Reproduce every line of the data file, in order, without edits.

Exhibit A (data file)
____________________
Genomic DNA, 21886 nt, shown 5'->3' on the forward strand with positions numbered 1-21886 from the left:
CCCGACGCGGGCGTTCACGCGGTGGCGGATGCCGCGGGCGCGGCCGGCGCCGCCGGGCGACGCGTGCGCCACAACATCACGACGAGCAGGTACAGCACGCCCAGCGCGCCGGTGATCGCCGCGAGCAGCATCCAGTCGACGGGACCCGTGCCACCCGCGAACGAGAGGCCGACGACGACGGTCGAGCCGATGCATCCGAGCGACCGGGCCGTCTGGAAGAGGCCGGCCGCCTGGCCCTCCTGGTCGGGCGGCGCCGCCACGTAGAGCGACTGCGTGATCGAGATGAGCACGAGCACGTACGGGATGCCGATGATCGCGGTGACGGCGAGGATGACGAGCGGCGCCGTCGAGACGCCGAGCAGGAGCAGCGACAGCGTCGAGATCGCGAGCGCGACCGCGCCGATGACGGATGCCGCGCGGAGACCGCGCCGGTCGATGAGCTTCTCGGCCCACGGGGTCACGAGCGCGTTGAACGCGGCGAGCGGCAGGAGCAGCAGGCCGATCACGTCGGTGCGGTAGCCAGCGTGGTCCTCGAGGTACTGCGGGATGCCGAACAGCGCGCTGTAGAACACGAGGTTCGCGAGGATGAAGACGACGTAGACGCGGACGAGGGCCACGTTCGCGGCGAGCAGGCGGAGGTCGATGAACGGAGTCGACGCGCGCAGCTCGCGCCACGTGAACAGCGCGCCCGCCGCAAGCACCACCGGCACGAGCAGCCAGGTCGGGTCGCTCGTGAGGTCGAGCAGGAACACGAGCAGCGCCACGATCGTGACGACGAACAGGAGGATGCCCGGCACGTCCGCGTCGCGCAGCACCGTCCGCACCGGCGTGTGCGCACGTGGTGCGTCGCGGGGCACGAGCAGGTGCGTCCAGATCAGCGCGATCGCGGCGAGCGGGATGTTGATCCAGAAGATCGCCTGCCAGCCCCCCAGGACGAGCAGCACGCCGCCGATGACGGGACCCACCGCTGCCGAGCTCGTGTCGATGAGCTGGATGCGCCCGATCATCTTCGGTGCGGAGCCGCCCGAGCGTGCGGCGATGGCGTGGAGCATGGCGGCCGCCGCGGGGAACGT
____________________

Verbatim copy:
Genomic DNA, 21886 nt, shown 5'->3' on the forward strand with positions numbered 1-21886 from the left:
CCCGACGCGGGCGTTCACGCGGTGGCGGATGCCGCGGGCGCGGCCGGCGCCGCCGGGCGACGCGTGCGCCACAACATCACGACGAGCAGGTACAGCACGCCCAGCGCGCCGGTGATCGCCGCGAGCAGCATCCAGTCGACGGGACCCGTGCCACCCGCGAACGAGAGGCCGACGACGACGGTCGAGCCGATGCATCCGAGCGACCGGGCCGTCTGGAAGAGGCCGGCCGCCTGGCCCTCCTGGTCGGGCGGCGCCGCCACGTAGAGCGACTGCGTGATCGAGATGAGCACGAGCACGTACGGGATGCCGATGATCGCGGTGACGGCGAGGATGACGAGCGGCGCCGTCGAGACGCCGAGCAGGAGCAGCGACAGCGTCGAGATCGCGAGCGCGACCGCGCCGATGACGGATGCCGCGCGGAGACCGCGCCGGTCGATGAGCTTCTCGGCCCACGGGGTCACGAGCGCGTTGAACGCGGCGAGCGGCAGGAGCAGCAGGCCGATCACGTCGGTGCGGTAGCCAGCGTGGTCCTCGAGGTACTGCGGGATGCCGAACAGCGCGCTGTAGAACACGAGGTTCGCGAGGATGAAGACGACGTAGACGCGGACGAGGGCCACGTTCGCGGCGAGCAGGCGGAGGTCGATGAACGGAGTCGACGCGCGCAGCTCGCGCCACGTGAACAGCGCGCCCGCCGCAAGCACCACCGGCACGAGCAGCCAGGTCGGGTCGCTCGTGAGGTCGAGCAGGAACACGAGCAGCGCCACGATCGTGACGACGAACAGGAGGATGCCCGGCACGTCCGCGTCGCGCAGCACCGTCCGCACCGGCGTGTGCGCACGTGGTGCGTCGCGGGGCACGAGCAGGTGCGTCCAGATCAGCGCGATCGCGGCGAGCGGGATGTTGATCCAGAAGATCGCCTGCCAGCCCCCCAGGACGAGCAGCACGCCGCCGATGACGGGACCCACCGCTGCCGAGCTCGTGTCGATGAGCTGGATGCGCCCGATCATCTTCGGTGCGGAGCCGCCCGAGCGTGCGGCGATGGCGTGGAGCATGGCGGCCGCCGCGGGGAACGT